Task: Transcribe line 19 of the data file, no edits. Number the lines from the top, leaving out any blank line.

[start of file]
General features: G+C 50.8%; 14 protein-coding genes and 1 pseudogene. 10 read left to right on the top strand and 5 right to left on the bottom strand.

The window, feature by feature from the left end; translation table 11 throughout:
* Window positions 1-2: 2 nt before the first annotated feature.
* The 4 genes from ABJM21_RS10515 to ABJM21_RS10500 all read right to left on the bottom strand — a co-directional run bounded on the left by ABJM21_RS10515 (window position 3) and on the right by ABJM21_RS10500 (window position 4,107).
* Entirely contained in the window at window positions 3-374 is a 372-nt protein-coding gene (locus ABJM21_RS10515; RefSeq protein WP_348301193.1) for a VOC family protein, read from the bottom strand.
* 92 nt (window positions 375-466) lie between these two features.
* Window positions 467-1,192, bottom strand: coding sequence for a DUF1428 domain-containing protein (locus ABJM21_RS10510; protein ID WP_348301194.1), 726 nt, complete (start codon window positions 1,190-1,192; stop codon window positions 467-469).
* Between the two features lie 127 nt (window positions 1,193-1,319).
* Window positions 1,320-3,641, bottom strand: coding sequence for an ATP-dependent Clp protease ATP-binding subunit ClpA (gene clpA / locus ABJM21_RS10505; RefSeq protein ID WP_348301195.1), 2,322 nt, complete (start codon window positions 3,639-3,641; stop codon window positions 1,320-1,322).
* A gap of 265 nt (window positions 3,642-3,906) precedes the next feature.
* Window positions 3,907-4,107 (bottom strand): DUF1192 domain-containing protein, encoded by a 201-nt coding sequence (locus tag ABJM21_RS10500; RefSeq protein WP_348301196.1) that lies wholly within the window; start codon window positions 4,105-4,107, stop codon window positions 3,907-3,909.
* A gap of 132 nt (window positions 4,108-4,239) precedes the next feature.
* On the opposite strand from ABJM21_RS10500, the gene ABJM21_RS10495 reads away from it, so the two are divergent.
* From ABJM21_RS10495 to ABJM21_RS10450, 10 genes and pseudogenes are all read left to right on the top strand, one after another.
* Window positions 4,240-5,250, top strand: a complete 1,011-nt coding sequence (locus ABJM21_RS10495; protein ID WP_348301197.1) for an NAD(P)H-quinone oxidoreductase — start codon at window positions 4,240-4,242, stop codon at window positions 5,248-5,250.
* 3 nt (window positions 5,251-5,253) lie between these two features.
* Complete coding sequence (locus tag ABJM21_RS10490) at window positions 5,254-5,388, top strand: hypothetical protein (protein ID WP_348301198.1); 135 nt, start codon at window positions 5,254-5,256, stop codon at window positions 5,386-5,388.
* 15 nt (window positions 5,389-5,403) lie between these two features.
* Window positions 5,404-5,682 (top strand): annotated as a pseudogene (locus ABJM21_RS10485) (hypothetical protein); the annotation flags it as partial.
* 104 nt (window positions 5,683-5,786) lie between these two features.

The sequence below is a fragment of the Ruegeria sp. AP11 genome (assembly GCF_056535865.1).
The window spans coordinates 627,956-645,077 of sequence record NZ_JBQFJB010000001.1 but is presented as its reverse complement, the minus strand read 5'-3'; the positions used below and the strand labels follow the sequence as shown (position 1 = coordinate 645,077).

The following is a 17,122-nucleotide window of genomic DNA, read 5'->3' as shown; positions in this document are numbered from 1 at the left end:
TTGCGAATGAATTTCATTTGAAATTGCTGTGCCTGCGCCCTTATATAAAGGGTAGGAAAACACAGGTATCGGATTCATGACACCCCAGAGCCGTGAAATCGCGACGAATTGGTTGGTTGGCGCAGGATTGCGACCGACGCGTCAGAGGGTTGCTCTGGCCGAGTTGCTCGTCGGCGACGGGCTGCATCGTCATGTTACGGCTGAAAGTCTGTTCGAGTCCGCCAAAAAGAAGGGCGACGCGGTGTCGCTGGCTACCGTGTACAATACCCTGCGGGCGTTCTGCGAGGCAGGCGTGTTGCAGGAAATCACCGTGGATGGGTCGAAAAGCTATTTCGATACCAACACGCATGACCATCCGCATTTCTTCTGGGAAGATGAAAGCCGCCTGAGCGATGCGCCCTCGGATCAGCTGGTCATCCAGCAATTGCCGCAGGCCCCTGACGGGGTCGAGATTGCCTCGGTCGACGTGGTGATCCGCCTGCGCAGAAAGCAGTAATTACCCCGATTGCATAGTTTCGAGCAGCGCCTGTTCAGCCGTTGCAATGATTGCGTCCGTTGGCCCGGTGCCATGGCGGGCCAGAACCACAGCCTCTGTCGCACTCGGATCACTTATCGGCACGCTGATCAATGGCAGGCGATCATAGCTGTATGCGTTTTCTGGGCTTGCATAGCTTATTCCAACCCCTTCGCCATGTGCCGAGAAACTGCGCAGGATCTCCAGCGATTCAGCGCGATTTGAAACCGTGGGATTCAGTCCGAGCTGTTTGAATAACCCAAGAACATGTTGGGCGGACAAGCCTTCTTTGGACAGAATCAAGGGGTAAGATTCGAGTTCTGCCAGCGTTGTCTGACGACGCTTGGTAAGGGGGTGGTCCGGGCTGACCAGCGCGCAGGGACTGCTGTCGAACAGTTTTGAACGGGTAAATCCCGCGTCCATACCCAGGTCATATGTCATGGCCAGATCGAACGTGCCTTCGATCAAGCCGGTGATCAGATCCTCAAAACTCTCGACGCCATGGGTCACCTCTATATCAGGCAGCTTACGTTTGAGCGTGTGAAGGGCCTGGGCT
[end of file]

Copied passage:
* Window positions 5,404-5,682 (top strand): annotated as a pseudogene (locus ABJM21_RS10485) (hypothetical protein); the annotation flags it as partial.